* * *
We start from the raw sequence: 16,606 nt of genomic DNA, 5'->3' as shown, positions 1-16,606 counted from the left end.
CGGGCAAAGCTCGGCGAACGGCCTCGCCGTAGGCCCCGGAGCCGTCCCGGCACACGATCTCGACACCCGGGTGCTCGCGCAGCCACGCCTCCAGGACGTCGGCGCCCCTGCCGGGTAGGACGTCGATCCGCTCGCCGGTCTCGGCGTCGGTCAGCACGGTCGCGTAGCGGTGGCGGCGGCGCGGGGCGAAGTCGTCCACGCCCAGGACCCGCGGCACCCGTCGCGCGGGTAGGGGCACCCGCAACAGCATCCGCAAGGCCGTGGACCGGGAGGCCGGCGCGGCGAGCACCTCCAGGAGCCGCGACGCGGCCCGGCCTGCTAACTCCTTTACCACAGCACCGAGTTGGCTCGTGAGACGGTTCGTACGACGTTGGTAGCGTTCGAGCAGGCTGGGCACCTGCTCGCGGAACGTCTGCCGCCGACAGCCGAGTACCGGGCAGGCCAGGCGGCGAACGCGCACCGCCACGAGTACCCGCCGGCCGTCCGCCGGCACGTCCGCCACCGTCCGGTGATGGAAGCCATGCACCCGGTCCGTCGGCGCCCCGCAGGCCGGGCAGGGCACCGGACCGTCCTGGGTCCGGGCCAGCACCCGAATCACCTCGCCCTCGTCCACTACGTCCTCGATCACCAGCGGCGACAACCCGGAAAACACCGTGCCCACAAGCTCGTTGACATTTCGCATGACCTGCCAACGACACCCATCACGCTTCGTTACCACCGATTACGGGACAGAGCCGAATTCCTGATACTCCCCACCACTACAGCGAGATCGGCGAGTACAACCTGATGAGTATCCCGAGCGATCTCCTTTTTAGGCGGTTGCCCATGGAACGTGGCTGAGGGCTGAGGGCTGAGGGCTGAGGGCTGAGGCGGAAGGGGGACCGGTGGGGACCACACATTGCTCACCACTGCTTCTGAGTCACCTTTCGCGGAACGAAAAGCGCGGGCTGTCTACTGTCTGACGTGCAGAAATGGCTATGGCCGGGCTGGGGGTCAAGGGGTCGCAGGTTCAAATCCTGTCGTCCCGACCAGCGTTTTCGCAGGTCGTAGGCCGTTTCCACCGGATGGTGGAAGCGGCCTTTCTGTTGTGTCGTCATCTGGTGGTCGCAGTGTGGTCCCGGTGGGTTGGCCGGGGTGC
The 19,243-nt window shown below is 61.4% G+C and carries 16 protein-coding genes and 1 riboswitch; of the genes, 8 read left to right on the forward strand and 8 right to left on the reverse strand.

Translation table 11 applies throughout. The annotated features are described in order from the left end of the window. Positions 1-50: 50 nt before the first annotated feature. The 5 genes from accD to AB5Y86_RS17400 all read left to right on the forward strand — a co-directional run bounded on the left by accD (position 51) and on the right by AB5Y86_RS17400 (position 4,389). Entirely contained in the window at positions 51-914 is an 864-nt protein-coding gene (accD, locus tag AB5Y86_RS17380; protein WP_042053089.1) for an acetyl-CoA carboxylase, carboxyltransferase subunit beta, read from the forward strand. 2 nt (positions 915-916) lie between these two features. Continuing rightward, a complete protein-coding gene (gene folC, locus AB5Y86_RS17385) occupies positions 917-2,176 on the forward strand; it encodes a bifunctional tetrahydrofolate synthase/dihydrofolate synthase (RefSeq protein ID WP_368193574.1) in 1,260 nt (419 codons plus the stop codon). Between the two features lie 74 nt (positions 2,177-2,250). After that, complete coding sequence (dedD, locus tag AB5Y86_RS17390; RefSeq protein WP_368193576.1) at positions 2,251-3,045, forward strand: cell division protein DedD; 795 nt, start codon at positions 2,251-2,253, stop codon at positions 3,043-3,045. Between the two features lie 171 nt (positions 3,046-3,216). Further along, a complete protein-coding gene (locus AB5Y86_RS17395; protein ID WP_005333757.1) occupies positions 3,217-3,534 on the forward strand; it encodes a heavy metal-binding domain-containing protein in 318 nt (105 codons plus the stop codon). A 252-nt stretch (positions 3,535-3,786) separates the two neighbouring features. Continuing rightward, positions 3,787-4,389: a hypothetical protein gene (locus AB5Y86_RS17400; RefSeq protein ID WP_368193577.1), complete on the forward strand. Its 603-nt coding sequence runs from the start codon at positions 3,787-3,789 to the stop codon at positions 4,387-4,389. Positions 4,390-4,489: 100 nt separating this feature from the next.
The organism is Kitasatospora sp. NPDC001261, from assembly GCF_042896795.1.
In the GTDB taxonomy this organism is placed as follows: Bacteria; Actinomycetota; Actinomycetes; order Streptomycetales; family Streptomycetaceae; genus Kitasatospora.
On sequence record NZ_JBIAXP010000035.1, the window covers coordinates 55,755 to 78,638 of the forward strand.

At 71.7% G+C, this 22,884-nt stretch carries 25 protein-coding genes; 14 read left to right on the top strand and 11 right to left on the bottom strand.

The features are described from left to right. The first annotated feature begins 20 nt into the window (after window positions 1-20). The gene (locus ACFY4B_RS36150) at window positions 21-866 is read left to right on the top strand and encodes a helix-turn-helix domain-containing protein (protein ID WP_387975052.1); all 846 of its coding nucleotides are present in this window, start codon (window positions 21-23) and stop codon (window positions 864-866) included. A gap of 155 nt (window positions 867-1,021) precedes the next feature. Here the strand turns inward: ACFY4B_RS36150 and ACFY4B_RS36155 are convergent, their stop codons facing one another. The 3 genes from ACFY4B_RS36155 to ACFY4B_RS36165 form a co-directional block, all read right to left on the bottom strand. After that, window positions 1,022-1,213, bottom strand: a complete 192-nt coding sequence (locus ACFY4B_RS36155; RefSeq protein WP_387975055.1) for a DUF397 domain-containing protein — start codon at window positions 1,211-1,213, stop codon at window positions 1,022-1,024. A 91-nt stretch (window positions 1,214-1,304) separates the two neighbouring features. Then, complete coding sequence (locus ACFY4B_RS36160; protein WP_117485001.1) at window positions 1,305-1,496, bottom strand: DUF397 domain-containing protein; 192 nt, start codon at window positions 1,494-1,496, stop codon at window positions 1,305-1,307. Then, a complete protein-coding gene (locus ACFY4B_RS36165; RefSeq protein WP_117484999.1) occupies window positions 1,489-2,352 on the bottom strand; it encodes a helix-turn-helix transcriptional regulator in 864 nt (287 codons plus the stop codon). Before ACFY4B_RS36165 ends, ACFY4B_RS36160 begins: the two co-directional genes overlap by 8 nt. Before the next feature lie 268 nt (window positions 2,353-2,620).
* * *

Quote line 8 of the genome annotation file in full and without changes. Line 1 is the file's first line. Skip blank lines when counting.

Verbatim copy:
At 71.7% G+C, this 22,884-nt stretch carries 25 protein-coding genes; 14 read left to right on the top strand and 11 right to left on the bottom strand.